Prior to the announcement that writer and activist Peter Matthiessen would speak here April 15, I wasn't -- to my chagrin -- terribly familiar with his work. Offered the possibility of a phone interview, I boned up with the help of an anthology of Matthiessen's nonfiction, and was quickly entranced by the beautiful prose in books like Wildlife in America (1959), as well as his sense of commitment (In the Spirit of Crazy Horse), spiritual devotion (The Snow Leopard) and sheer fun and adventure (The Cloud Forest). Thus the preview Q&A in the April 8 CP (www.pittsburghcitypaper.ws/gyrobase/Content?oid=oid%3A61520) focused on Matthiessen himself, who gave a gracious interview despite a balky phone connection.
Nonetheless, space precluded much attention to the very reason for Matthiessen's visit: The local premiere of Peter Matthiessen: No Boundaries, an hour-long PBS profile by local filmmaker Jeff Sewald. It's a fine piece of work, as viewers can see for themselves on Fri., April 24, when the film receives its national broadcast premiere.
The April 15 screening, in Chatham University's Eddy Theatre, was the second time I'd seen the film. (I'd also gotten a screener from Sewald.) It held up great on the big screen -- from the vintage photos and home movies from the Himalayas to Sewald and crew's original footage of Matthiessen at home on Long Island and canoeing in the Everglades. The talking-head interviews include the likes of Jim Harrison, Terry Tempest Williams, Tom Brokaw and Steve Kroft; Glenn Close narrates.
Possibly most impressive is how much Sewald packs into an hour: Matthiessen, something of a living legend, has led a very full 81 years. He's a novelist with two National Book Awards to his credit (for At Play in the Fields of the Lord and last year's Shadow Country); a hugely influential nature writer; an activist on behalf of the natural world and indigenous people; and a Zen priest. He also co-founded The Paris Review.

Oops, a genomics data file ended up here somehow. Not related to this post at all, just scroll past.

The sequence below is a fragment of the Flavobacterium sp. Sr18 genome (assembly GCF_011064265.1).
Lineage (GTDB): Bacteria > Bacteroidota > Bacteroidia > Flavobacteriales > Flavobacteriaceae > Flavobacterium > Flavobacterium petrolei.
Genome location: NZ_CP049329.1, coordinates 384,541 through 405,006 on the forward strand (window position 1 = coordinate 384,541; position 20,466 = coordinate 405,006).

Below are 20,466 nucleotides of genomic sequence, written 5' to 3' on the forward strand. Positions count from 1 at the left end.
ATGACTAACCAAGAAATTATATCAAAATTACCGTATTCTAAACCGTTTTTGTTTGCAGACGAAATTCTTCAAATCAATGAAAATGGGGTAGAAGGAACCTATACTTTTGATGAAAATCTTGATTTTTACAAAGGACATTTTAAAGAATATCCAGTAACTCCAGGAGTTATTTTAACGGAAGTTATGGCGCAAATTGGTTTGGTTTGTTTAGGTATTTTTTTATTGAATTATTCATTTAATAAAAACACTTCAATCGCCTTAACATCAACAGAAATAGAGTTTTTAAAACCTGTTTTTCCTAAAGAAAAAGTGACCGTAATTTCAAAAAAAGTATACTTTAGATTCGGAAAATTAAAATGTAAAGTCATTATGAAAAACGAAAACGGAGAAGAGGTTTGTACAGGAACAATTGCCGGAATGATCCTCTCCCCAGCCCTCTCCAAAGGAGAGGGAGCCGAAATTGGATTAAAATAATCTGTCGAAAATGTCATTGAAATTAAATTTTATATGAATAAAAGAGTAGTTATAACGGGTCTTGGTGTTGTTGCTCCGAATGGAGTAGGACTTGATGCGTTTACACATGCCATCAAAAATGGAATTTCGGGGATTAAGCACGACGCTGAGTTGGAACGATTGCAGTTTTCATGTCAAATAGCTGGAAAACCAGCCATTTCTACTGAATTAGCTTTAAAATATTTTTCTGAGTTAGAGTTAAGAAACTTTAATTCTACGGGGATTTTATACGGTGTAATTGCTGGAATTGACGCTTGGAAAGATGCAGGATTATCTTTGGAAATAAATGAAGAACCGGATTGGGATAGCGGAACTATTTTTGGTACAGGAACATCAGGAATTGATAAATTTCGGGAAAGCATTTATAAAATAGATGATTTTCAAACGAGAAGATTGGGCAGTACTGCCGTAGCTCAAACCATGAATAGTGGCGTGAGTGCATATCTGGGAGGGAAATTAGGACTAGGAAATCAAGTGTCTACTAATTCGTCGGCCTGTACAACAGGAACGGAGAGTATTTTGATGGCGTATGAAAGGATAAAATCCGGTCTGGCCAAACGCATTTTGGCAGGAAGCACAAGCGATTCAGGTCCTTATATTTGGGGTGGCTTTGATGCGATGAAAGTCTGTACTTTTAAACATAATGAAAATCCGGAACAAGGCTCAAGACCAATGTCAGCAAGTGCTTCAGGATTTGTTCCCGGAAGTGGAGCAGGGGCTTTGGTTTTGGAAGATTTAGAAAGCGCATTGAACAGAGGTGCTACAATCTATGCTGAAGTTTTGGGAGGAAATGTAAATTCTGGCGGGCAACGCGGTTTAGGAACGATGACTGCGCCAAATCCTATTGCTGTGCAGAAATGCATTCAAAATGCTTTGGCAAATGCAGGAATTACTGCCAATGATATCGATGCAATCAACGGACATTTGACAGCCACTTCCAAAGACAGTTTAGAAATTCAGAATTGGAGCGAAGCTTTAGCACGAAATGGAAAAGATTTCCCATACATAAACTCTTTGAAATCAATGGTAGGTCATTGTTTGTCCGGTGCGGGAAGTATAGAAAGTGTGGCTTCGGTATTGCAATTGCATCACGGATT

Sewald even manages to cover Matthiessen's brief employment by the fledgling CIA -- an undertaking that helped birth the Review, and a part of his life still little-enough known that its revelation drew at least one gasp of disbelief from the capacity Chatham crowd.
Sewald is a North Hills native who started out a humble newspaper rock-music writer here, and got into documentary film in the 1990s. As noted April 15 in an introduction by Chatham professor and filmmaker Prajna Parasher, in No Boundaries Sewald demonstrates especially a facility for finding visual imagery to echo the spoken language in this richly verbal film. He maintains a fast pace while getting all the key points across, including an account of the epic libel suit over In the Spirit of Crazy Horse. (In the post-screening Q&A, Matthiessen spent a good 10 minutes recapping the case for clemency for Leonard Peltier, the Native American activist who Matthiessen's book argued was railroaded in the 1975 shooting of two FBI agents. Despite international outcry over his conviction, Peltier remains in federal prison.)
One writer who saw the film later told me that while he'd liked it, he wished Sewald had had more time to evoke the sense of space that's found in both Matthiessen's writing and in the globe-spanning terrain he's explored. At Chatham, Matthiessen himself offered a mild critique about the point of view in the film, which also covers his three marriages and sometimes strained domestic life: "It's very much loaded in my favor."
Nonetheless, it's a great introduction to Matthiessen even if you've never read the man, and an engaging recap if you have.
Peter Matthiessen: No Boundaries airs on WQED TV at 10 p.m. Fri., April 24, and repeats at 8 p.m. Thu., April 30.